Professor Peter Brown obtained his medical degree from Cambridge University and thereafter joined the Medical Research Council Human Movement and Balance Unit before moving to the Institute of Neurology, London, where he also worked as a neurologist at the affiliated National Hospital for Neurology and Neurosurgery, London. He moved to the University of Oxford as Professor of Experimental Neurology in 2010, and in 2015 became director of the Medical Research Council Brain Network Dynamics Unit at the University of Oxford.
Professor of Experimental Neurology
Experimental evidence repeatedly shows that there is abnormally synchronised oscillatory activity in the brains of people with Parkinson's disease. Whether or not this aberrant brain activity causes any of the familiar motor symptoms of Parkinson's disease, or is simply a byproduct of the disease process is not known. However, evidence is mounting to suggest that excessive oscillatory activity in the brain does cause a slowing of movement. Much of the experimental evidence has come from the Experimental Neurology Group led by Professor Peter Brown.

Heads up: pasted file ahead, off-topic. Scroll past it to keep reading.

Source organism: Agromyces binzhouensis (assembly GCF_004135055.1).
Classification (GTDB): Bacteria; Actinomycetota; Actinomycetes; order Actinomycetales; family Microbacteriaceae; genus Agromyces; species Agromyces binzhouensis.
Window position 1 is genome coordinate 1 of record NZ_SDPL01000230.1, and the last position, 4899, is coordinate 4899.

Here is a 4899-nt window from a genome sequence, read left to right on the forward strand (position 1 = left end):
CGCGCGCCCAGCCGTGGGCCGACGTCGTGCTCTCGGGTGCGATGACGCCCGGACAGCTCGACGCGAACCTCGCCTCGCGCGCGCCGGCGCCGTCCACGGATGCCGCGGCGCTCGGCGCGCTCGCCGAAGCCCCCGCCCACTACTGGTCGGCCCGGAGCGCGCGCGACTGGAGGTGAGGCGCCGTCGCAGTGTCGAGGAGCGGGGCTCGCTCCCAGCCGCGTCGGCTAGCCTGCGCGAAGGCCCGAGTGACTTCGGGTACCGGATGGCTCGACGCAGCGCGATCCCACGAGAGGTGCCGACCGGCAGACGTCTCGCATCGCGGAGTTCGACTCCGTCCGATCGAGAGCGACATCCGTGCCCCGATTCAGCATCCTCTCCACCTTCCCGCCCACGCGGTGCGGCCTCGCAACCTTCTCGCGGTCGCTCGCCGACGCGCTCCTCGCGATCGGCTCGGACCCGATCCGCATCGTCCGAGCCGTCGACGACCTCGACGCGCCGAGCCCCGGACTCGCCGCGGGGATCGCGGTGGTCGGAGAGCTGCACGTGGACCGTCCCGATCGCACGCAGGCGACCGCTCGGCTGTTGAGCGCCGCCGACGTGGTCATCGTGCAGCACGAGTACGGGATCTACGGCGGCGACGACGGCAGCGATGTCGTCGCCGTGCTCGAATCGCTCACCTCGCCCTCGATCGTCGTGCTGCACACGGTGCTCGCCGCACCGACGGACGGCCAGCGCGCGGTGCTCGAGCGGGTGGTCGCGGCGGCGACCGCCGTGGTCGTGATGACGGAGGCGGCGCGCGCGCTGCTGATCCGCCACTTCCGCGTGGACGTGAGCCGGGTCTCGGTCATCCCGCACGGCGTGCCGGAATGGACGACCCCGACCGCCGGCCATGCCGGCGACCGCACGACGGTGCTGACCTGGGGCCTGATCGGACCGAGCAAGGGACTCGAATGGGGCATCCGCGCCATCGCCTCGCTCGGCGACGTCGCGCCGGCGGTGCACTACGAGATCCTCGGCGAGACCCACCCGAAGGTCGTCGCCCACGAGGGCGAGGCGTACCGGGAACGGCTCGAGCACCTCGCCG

The group takes a multidisciplinary approach combining experimental approaches with sophisticated signals analysis and modelling. The group's goal is to define how activity in large populations of neurons is coordinated in healthy movement and how such coordination may go awry in diseases. Accordingly the group's ultimate aim is to translate their discoveries to improve treatment in Parkinson's Disease and other illnesses where similar principles apply. The group works closely with research programmes at the Medical Research Council Brain Network Dynamics Unit at the University of Oxford.